Chrissy Metz Gives a Moving Performance in ‘Breakthrough’

A true story of survival is brought to life in “Breakthrough.” Chrissy Metz brings all the emotions that have made her a favorite on “This Is Us” to her very different role here as Joyce Smith, a Missouri wife and mother. Steeped in her faith, she and her husband Brian (Josh Lucas), are put to the test when their only child, 14-year-old John (Marcel Ruiz), fights for his life after falling through an icy lake. This rare major studio faith-based film features strong performances, not only from Metz but also Topher Grace (who co-stars as a hip pastor), Dennis Haysbert (a gifted doctor who works to save John’s life), and Mike Colter as Tommy Shine, the firemen who examines his own beliefs after his recovery of the drowned boy.

John is introduced as a typical rebellious teenager. He has a lack of respect for authority figures, particularly his mother. However, his inner struggle as an adopted child makes him somewhat sympathetic. While John goofs off with his pals, plays basketball, and ignores his mother’s texts, Joyce leads a women’s ministry group at the local church, where she butts heads with the new pastor, Jason (Grace), who disregards her paper sign-up sheets and offends her with his edgy haircut and penchant for Christian hip-hop. His including references to “The Bachelor” in a sermon does not do much to endear him to the more conservative Joyce either.

None of these annoyances matter after John falls through the ice while messing around with his friends. A horrifying scene unfolds as the teen is submerged for 15 minutes before he is rescued by Tommy, who is guided by a mysterious voice. He is then transported to the local hospital where, despite the best efforts of the medical team, he is pronounced dead. Joyce is brought in to say goodbye, and even the strongest unbelievers can’t help but be moved by Metz moving performance, as Joyce makes an emotional plea to God to save her son seconds before his pulse returns. Still, the young man isn’t out of danger yet, and even a renowned drowning expert, Dr. Garrett (Haysbert), doesn’t feel confident that he will recover. Luckily, Joyce has a bottomless reserve of faith, as do many of John’s classmates and numerous others from their small town. It’s heartening to see how people can be brought together during a time of crisis.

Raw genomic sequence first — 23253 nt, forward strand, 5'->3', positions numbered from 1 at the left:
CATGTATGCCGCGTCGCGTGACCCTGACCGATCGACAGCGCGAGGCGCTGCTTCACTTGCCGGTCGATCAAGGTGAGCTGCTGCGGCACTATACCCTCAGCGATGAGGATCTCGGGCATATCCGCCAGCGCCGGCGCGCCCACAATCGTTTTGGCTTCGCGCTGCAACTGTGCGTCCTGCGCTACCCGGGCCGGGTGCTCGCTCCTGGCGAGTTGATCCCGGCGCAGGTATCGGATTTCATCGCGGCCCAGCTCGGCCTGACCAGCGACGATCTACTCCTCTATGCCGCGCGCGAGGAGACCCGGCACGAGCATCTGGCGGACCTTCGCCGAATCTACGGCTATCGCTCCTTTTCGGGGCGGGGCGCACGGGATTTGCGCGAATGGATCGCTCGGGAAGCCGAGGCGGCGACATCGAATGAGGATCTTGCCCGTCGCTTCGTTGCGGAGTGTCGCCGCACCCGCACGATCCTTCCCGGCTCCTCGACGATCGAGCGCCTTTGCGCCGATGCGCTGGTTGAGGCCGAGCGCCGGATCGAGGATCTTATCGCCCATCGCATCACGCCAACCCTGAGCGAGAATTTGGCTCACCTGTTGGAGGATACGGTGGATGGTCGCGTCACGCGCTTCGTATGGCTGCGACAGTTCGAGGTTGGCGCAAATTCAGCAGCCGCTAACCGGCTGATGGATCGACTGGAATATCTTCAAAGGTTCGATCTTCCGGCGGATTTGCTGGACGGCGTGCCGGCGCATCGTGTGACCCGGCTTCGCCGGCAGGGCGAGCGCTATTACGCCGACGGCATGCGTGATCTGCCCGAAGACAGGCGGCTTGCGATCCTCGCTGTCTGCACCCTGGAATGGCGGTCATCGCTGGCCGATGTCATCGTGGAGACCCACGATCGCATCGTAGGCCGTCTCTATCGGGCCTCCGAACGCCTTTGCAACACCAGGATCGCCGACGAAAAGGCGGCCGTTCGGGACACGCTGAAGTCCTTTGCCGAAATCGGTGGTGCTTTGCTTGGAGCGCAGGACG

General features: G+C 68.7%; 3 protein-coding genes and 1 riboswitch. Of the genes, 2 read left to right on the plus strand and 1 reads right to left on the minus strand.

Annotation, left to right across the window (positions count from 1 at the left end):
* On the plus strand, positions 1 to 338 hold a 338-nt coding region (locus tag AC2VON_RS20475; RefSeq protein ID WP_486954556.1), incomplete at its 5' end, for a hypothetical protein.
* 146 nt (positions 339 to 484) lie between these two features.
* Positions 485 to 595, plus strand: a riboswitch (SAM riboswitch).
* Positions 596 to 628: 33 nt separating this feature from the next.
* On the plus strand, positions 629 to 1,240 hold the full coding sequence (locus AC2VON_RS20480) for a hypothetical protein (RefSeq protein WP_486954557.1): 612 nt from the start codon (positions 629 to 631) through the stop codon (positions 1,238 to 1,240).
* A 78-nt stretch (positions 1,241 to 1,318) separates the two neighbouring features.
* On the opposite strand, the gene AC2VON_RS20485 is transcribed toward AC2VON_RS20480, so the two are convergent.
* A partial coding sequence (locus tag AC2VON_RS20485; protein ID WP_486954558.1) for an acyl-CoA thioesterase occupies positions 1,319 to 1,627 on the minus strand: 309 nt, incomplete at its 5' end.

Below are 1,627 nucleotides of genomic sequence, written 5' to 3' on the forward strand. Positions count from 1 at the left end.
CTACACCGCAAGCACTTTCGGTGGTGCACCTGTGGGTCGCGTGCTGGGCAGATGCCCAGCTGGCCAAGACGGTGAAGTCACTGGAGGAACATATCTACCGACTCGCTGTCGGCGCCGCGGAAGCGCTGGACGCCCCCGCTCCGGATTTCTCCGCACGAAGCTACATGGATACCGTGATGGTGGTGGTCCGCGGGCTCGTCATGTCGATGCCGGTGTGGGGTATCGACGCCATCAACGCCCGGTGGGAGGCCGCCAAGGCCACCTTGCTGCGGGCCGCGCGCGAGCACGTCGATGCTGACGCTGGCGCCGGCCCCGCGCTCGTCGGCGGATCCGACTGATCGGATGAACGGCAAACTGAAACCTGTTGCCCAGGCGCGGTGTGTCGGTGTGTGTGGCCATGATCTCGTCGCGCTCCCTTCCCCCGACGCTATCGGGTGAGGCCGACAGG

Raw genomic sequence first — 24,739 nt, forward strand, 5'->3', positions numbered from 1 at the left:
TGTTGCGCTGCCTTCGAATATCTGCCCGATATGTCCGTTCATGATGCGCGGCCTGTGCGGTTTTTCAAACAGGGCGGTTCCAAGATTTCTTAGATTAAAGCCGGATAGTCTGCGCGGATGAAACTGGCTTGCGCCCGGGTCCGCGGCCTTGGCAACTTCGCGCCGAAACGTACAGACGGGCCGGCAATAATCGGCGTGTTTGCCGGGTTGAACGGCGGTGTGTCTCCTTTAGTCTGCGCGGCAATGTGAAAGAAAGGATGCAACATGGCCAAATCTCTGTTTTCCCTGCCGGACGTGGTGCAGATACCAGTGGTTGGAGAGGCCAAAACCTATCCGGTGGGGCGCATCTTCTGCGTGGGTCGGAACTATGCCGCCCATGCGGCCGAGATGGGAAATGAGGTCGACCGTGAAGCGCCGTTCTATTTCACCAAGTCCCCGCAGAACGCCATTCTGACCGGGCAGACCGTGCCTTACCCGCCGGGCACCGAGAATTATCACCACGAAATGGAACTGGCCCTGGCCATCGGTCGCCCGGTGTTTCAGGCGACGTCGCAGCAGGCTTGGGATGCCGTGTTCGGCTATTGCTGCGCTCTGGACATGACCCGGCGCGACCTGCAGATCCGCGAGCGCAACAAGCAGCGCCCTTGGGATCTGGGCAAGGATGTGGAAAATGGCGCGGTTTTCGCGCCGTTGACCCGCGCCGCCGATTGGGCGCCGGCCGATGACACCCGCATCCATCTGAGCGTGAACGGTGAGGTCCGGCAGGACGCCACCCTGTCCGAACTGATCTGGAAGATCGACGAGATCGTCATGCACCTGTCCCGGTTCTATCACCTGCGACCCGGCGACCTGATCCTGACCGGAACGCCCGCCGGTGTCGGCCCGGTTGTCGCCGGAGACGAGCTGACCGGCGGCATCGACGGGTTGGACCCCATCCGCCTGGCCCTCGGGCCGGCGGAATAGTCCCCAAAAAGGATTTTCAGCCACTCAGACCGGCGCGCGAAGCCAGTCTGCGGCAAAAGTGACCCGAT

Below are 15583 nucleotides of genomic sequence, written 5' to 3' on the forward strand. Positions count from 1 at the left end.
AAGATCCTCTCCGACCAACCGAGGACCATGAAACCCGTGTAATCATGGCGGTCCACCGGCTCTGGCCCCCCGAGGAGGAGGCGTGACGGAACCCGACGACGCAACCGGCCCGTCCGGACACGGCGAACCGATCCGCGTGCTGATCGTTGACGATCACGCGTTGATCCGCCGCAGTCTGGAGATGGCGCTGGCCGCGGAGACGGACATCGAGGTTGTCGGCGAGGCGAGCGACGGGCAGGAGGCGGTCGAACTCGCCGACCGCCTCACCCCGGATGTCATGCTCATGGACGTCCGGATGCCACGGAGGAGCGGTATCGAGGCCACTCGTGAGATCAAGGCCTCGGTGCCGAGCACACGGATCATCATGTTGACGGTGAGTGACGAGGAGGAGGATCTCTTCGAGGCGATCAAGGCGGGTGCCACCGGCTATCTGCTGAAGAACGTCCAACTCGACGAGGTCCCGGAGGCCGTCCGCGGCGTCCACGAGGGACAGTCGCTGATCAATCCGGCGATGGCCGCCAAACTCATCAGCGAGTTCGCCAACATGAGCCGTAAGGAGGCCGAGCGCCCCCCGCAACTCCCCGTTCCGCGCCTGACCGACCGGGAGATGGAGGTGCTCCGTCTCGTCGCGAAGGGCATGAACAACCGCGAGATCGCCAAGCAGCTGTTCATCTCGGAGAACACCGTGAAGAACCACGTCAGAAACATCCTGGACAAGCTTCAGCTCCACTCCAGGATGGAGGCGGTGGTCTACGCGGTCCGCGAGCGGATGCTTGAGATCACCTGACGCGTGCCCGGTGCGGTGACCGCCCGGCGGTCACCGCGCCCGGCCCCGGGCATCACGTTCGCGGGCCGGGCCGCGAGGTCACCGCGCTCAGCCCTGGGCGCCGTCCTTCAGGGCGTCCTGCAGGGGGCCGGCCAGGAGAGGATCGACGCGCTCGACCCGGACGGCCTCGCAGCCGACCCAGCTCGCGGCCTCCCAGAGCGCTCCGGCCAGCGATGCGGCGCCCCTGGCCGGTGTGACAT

While Joyce sits vigil over her son’s bed, neglecting her own health in the process, Lucas is given less to do, as Brian can’t bear to see his comatose son hooked up to tubes. Jason, however, is a constant presence at the hospital, going above and beyond the duties of a pastor, offering not only support to Joyce, but also guidance, particularly when it comes to her control issues. While thoughts and prayers go a long way in “Breakthrough,” credit is also given to the hardworking team of medical professionals (yay science!) who work tirelessly to bring about this modern-day miracle.

Overall, “Breakthrough” is a wholesome, inspiring story. While it’s “power of prayer” theme will no doubt bring in the churchgoing crowd, its themes pertaining to community and family are universal. Director Roxann Dawson and screenwriter Grant Nieporte, who adapted Joyce Smith’s own book “The Impossible: The Miraculous Story of a Mother’s Faith and Her Child’s Resurrection,” acknowledge that life and faith are complicated and don’t try to tie up the story neatly with a bow. Even after John recovers, he is left to deal with a heavy burden and the stigma that goes along with being “Miracle Boy.”

The uplifting soundtrack is worth mentioning, particularly “I’m Standing With You,” a song performed by Metz herself and written by songwriter Diane Warren.

Breakthrough” opens April 17 nationwide.